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Deep Dive

Stand Up In The Age Of Social Distancing

It’s a difficult time to be in stand-up comedy, an art form that lives or dies with laughter. If a comedian makes a joke alone in his or her apartment and there isn’t an audience there to laugh, did t…

It’s every stand-up comic’s nightmare: an audience you can count on one finger. But for the last few weeks, Maria Bamford has been performing two shows a day for crowds just that small.

In response to the COVID-19 pandemic, the 49-year-old comedian has been offering a one-on-one hour of new material from her home through Zoom, for a $25 donation. She calls it Help Me Help You Help Me, and for those patrons who don’t want jokes, she provides advice or counseling on the topic of their choice.

Over the last few weeks, Bamford has helped fledgling writers fine-tune spec scripts, advised online merchants on sales strategies and crafted one-liners for stay-at-home mothers.
It’s nothing new for the comedy vet — she once did a 2012 Netflix special taped in her home, with only her parents in the audience — but in the age of social distancing, Bamford’s homebound sets might be the future of stand-up.

The donation doesn’t go to Bamford. She gives all of the profits to the Downtown Women’s Center, a women’s health clinic in Los Angeles. After two decades of establishing her brand of quirky, self-deprecating comedy — and a steady stream of TV work that includes Arrested Development and Bojack Horseman — she has enough savings to make it through the comedy drought brought on by the coronavirus, she says.

“I just need to feel useful and relevant and not so isolated,” says Bamford. “Anyone who isn’t able to do their jobs right now is in the same pickle. It’s a human need, to feel like you matter in society.”

It’s a difficult time to be in stand-up comedy, an art form that lives or dies with laughter. If a comedian makes a joke alone in his or her apartment and there isn’t an audience there to laugh, did the joke even exist?

For established comics, the canceled tour dates and shelter-in-place regulations have been an opportunity to branch out and explore new creative outlets, from Jim Gaffigan launching a daily video series on YouTube called Dinner With Gaffigans — which is literally just Gaffigan, his wife and their five kids conversing during a meal — to Patton Oswalt doing stand-up from his balcony and posting the video to Twitter.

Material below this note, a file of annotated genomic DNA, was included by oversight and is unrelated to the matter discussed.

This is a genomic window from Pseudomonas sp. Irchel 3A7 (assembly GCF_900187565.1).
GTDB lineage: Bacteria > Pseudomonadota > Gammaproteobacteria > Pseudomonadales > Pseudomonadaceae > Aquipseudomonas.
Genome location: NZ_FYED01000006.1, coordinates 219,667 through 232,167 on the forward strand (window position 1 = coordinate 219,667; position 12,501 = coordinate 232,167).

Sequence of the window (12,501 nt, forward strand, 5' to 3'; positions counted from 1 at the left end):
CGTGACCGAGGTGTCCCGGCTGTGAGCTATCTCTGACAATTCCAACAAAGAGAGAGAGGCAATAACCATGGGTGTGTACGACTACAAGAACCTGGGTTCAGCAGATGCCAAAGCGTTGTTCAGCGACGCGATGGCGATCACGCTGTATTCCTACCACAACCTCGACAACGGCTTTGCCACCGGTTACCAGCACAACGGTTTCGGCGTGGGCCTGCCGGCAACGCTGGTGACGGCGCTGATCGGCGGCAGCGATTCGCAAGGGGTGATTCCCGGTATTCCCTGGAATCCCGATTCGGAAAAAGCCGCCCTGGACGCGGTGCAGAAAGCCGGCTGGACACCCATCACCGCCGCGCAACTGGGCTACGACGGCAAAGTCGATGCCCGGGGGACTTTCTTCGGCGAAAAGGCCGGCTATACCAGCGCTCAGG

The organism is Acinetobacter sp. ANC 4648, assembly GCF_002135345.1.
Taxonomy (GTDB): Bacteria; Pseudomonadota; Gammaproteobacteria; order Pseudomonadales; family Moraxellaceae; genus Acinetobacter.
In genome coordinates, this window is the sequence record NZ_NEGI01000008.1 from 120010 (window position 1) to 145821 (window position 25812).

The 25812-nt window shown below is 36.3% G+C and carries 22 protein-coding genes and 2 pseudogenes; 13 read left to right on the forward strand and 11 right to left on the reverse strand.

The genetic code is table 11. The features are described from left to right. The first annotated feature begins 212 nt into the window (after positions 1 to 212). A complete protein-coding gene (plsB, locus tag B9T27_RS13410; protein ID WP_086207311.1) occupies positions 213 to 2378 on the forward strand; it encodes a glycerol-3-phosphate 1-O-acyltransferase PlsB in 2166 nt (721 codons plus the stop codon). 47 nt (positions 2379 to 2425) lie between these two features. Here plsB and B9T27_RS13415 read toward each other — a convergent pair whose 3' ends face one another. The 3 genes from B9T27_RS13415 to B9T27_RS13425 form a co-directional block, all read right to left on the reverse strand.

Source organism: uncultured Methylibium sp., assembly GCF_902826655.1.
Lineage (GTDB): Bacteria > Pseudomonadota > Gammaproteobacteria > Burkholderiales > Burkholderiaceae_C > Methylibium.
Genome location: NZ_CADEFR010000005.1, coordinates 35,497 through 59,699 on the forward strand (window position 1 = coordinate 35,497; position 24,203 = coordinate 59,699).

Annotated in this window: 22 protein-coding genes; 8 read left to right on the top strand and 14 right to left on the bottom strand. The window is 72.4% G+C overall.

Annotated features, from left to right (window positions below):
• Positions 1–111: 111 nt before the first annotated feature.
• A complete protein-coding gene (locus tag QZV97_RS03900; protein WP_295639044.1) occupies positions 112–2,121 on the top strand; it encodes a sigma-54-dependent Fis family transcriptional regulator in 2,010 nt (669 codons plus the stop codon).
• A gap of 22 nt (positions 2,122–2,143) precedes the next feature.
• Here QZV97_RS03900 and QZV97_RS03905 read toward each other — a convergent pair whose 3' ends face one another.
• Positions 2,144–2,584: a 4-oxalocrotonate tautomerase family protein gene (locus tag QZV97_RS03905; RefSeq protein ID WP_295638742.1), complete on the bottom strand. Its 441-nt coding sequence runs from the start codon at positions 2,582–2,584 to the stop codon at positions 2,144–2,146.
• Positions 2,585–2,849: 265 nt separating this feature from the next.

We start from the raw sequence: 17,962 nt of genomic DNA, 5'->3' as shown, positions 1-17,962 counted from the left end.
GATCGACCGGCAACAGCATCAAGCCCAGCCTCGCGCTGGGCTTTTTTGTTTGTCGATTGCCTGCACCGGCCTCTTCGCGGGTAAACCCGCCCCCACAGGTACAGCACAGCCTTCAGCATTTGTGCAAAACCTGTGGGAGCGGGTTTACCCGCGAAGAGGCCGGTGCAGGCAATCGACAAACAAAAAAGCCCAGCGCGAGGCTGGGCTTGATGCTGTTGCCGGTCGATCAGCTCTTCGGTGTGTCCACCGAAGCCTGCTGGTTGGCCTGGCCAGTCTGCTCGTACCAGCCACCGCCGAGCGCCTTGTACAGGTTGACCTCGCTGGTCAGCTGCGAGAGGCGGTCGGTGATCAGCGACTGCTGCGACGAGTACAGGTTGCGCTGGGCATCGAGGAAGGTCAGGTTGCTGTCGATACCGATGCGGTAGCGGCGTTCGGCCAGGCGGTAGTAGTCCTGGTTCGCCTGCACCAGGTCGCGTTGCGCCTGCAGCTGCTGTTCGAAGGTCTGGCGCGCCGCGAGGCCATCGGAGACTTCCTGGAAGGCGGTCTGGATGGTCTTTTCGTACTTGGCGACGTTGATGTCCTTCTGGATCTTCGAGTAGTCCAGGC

Jo Koy, 48, is frustrated that his sold-out headlining show at New York’s Radio City Music Hall in mid-May had to be postponed. “It was one of my bucket list gigs,” he says. “Losing it hurt mentally.” But now he has more time to stay home and focus on writing. “I have nothing else to do but sit around and think of ideas,” he says.

Reggie Watts, 47, an L.A. comic and house bandleader for The Late Late Show With James Corden, says that before the pandemic, he was already looking into ways “to become more independent, or at least not needing as many gatekeepers as is usually required.”

He has been working on a new app called WattsApp, an online store with videos, photos and livestreaming. He originally hoped to fund it with $30,000, “but according to app developers, I needed at least three times that amount and an entire staff of designers.” With the production world in lockdown, Watts was able to find one engineer willing to design everything for his budget, and WattsApp debuted at the end of March.

“Most comedians I know and dig, they’re not going to be deterred by this pandemic,” he says. “They just find a way forward. We’re running on shoestring budgets anyway.”

But for most comics, those shoestring budgets depend on live performance, and few will be able to make up that income by shifting to digital. Comics interviewed for this story say a typical weekend club gig pays between $1,500 and $2,500 for the headliner, and $300 to $700 for the opening acts. “This is in the mid-range space, not massive names that are selling out theaters,” says L.A.-based comic Natasha Pearl Hansen, 35, who has supported herself exclusively with comedy since 2014. “Comedians who sell out major clubs get a door deal oftentimes, which can earn them upwards of $25,000 to $40,000 for a sold-out weekend.”

The monthly income of a stand-up comic can range anywhere between $80 to $80,000, according to Brian Volk-Weiss, the founder/CEO of Comedy Dynamics, who has directed and produced specials for Kevin Hart, Jim Gaffigan, Ali Wong, Tiffany Haddish and Ilana Glazer.

L.A. comic Kate Willett has made a living mostly from stand-up since 2015 — she has supplemented it with part-time gigs in writing and education — but half her income comes from touring. Her year started out strong, with an appearance on The Late Show With Stephen Colbert and a spring tour that took her across the country. But her last live performance was in Seattle on March 13, two days after Washington state Gov. Jay Inslee had banned gatherings of over 250 people in the Seattle area. A dozen people showed up.